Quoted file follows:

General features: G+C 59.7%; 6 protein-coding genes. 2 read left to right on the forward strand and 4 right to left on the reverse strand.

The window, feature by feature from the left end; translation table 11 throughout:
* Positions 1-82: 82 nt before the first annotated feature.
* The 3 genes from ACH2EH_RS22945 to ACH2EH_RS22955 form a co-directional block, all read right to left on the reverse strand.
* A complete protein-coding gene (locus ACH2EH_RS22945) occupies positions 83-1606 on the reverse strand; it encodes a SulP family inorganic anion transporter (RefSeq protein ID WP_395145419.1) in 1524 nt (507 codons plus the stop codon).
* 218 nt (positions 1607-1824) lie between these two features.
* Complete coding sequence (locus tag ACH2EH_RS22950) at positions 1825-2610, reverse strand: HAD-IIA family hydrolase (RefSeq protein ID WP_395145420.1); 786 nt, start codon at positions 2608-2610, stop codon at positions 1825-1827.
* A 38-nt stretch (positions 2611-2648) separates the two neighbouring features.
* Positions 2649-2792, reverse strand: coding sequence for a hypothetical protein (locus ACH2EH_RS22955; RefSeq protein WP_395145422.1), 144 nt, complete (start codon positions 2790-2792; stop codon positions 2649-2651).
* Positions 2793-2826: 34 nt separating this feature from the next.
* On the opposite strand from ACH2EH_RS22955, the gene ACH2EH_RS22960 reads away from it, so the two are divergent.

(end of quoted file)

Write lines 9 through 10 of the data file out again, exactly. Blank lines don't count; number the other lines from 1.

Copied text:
* Positions 2649-2792, reverse strand: coding sequence for a hypothetical protein (locus ACH2EH_RS22955; RefSeq protein WP_395145422.1), 144 nt, complete (start codon positions 2790-2792; stop codon positions 2649-2651).
* Positions 2793-2826: 34 nt separating this feature from the next.